The best thing to do is find exercises that do not cause pain of any sort. That will help get circulation into the injured area. Don't rely on warmup-induced endorphin release to mask the pain. The injury is still there. Find exercises that don't cause pain when you can't warm up. Those will accelerate healing. Ice the injured area until it goes numb each night. Take aspirin, as it's a mild anti-inflammatory.

Once you've rehabilitated your aching joints, treat them with constant change; they'll last a lifetime without pain. It was necessary to warm up for five or 10 minutes on each bodypart when I was in my 20s and training the old way. Now that I'm in my 50s and training with Bio Phase, I no longer need to warm up at all, but I change my workout program every night. The vectors of stress are constantly changing. I do occasionally get hurt, but the next workout on the same bodypart will have me doing entirely different exercises. So the pain disappears within the week. And on most exercises I'm using heavier weights than ever.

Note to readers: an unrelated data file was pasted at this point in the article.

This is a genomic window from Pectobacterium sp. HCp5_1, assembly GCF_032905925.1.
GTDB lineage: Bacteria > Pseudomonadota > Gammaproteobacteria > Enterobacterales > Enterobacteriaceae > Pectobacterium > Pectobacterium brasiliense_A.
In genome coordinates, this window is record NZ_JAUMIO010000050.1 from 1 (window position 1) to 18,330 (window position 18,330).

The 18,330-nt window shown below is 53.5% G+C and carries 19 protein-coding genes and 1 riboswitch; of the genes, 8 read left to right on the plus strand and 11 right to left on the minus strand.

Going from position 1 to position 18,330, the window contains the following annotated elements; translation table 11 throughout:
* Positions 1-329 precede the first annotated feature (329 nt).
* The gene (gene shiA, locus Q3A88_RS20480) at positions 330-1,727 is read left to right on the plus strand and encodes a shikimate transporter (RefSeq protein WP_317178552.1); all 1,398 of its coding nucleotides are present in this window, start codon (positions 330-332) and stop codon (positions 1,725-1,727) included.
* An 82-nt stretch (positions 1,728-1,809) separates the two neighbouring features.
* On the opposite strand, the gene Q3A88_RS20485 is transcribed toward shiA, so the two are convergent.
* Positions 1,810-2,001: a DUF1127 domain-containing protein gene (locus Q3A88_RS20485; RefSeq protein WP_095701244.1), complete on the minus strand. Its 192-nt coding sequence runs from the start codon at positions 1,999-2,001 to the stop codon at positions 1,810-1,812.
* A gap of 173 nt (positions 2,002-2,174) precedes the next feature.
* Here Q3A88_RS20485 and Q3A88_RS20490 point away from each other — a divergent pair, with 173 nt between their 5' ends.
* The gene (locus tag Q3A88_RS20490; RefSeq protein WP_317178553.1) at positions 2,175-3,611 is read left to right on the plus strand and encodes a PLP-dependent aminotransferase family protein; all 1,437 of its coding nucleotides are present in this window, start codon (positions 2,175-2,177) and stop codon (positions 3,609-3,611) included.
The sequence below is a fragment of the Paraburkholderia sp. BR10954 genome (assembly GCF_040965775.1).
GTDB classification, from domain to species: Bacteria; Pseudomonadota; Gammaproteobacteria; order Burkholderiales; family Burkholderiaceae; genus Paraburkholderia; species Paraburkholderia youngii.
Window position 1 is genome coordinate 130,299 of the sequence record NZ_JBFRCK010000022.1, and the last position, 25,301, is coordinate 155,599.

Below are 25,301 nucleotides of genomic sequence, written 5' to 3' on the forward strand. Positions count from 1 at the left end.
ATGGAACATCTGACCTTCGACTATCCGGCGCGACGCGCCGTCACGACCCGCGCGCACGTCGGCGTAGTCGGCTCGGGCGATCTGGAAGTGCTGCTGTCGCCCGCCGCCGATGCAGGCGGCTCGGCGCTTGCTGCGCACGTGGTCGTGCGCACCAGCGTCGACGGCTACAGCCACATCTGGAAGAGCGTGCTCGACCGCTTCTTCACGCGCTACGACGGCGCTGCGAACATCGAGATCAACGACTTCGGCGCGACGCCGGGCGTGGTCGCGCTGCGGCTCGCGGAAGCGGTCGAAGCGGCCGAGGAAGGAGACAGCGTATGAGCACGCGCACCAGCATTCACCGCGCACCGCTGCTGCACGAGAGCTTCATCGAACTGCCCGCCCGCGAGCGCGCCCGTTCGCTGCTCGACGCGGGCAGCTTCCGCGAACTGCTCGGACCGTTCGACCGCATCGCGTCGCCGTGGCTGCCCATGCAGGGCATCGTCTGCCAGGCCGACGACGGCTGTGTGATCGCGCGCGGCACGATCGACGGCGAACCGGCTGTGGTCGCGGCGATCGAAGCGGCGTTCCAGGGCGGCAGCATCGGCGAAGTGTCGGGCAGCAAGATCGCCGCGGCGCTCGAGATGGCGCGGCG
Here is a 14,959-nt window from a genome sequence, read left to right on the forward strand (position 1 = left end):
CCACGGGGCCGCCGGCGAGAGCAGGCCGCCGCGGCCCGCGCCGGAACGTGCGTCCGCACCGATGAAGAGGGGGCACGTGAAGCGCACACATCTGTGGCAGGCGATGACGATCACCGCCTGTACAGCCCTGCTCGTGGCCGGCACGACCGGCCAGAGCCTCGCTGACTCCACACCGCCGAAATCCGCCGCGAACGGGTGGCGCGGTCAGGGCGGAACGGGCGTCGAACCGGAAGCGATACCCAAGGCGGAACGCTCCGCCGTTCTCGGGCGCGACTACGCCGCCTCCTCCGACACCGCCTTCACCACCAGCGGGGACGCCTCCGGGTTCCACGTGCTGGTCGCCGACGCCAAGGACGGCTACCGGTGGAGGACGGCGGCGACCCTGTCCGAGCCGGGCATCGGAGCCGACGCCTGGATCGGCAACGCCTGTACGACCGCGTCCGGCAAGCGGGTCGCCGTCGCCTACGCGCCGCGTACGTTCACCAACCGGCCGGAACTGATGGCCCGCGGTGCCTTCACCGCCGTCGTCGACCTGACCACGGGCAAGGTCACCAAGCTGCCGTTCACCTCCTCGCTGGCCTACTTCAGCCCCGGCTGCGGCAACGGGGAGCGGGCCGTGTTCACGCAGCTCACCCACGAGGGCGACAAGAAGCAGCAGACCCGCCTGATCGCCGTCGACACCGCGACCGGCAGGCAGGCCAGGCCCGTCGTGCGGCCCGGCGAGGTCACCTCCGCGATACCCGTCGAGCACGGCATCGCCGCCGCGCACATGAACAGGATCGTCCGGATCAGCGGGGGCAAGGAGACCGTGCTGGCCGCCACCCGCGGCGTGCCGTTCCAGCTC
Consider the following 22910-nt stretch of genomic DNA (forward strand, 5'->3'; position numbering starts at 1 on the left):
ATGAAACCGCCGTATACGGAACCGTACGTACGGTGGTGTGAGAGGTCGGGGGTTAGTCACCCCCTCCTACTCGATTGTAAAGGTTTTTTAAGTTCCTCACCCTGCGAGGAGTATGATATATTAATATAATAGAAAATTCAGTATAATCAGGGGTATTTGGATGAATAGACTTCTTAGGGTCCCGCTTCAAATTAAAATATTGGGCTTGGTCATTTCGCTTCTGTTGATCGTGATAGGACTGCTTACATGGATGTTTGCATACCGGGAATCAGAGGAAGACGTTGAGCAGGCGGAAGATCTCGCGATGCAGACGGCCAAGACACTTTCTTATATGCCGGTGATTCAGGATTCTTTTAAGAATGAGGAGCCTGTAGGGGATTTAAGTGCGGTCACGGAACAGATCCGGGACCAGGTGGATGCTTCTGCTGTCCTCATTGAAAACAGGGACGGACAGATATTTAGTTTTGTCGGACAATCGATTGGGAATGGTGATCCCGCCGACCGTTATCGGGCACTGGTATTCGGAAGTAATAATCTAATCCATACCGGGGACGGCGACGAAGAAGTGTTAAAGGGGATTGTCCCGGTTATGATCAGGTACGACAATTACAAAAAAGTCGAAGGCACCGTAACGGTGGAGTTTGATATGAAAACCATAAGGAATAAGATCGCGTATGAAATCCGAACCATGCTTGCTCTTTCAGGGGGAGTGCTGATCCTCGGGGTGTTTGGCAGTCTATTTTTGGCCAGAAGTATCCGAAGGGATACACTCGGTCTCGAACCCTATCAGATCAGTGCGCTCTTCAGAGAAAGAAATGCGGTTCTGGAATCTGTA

You can enjoy the same freedom from joint pain if you learn to use rather than abuse your machine. IM

Editor's note: Get all 33 of Larry Scott's reports'thousands of words of pure training inspiration'in a three-ring binder with a table of contents for easy reference, all for the low cost of $87. Mention that you saw this offer in IRON MAN and receive 'Larry Scott's Peak Biceps' DVD. Call (800) 225-9752 and order now.

You must be logged in to post a comment Login

Leave a Reply